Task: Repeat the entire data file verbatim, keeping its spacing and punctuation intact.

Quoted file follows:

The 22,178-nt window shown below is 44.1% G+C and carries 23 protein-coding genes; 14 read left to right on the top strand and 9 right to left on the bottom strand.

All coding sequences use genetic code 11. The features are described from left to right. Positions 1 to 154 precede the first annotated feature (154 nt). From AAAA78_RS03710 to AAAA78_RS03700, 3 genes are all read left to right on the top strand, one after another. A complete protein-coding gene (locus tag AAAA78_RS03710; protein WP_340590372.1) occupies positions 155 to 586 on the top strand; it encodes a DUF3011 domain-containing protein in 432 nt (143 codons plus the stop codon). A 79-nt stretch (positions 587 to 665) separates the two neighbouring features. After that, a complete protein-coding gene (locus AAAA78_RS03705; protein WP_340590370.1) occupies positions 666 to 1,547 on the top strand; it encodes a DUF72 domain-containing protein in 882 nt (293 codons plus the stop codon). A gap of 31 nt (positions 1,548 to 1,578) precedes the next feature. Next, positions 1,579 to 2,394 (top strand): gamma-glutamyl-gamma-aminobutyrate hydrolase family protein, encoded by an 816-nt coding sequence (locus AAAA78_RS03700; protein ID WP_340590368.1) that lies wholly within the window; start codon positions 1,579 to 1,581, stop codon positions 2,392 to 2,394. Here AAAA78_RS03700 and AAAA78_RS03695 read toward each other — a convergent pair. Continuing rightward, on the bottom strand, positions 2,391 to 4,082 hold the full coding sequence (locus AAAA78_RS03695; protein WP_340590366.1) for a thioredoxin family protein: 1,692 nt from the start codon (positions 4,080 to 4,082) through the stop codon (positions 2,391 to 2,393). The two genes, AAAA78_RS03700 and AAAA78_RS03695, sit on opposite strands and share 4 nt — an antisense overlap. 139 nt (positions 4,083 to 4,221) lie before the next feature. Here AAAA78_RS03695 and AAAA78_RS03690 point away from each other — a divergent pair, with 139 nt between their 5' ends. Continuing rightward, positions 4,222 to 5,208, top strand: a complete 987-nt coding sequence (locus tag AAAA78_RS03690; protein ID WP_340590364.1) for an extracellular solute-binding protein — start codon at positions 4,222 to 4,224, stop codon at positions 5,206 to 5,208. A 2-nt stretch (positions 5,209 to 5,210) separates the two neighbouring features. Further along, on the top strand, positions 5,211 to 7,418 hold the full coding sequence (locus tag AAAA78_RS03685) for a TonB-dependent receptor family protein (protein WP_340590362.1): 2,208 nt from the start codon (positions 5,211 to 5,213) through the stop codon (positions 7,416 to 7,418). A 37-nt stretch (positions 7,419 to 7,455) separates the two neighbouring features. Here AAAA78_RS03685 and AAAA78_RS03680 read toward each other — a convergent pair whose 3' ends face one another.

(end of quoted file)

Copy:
The 22,178-nt window shown below is 44.1% G+C and carries 23 protein-coding genes; 14 read left to right on the top strand and 9 right to left on the bottom strand.

All coding sequences use genetic code 11. The features are described from left to right. Positions 1 to 154 precede the first annotated feature (154 nt). From AAAA78_RS03710 to AAAA78_RS03700, 3 genes are all read left to right on the top strand, one after another. A complete protein-coding gene (locus tag AAAA78_RS03710; protein WP_340590372.1) occupies positions 155 to 586 on the top strand; it encodes a DUF3011 domain-containing protein in 432 nt (143 codons plus the stop codon). A 79-nt stretch (positions 587 to 665) separates the two neighbouring features. After that, a complete protein-coding gene (locus AAAA78_RS03705; protein WP_340590370.1) occupies positions 666 to 1,547 on the top strand; it encodes a DUF72 domain-containing protein in 882 nt (293 codons plus the stop codon). A gap of 31 nt (positions 1,548 to 1,578) precedes the next feature. Next, positions 1,579 to 2,394 (top strand): gamma-glutamyl-gamma-aminobutyrate hydrolase family protein, encoded by an 816-nt coding sequence (locus AAAA78_RS03700; protein ID WP_340590368.1) that lies wholly within the window; start codon positions 1,579 to 1,581, stop codon positions 2,392 to 2,394. Here AAAA78_RS03700 and AAAA78_RS03695 read toward each other — a convergent pair. Continuing rightward, on the bottom strand, positions 2,391 to 4,082 hold the full coding sequence (locus AAAA78_RS03695; protein WP_340590366.1) for a thioredoxin family protein: 1,692 nt from the start codon (positions 4,080 to 4,082) through the stop codon (positions 2,391 to 2,393). The two genes, AAAA78_RS03700 and AAAA78_RS03695, sit on opposite strands and share 4 nt — an antisense overlap. 139 nt (positions 4,083 to 4,221) lie before the next feature. Here AAAA78_RS03695 and AAAA78_RS03690 point away from each other — a divergent pair, with 139 nt between their 5' ends. Continuing rightward, positions 4,222 to 5,208, top strand: a complete 987-nt coding sequence (locus tag AAAA78_RS03690; protein ID WP_340590364.1) for an extracellular solute-binding protein — start codon at positions 4,222 to 4,224, stop codon at positions 5,206 to 5,208. A 2-nt stretch (positions 5,209 to 5,210) separates the two neighbouring features. Further along, on the top strand, positions 5,211 to 7,418 hold the full coding sequence (locus tag AAAA78_RS03685) for a TonB-dependent receptor family protein (protein WP_340590362.1): 2,208 nt from the start codon (positions 5,211 to 5,213) through the stop codon (positions 7,416 to 7,418). A 37-nt stretch (positions 7,419 to 7,455) separates the two neighbouring features. Here AAAA78_RS03685 and AAAA78_RS03680 read toward each other — a convergent pair whose 3' ends face one another.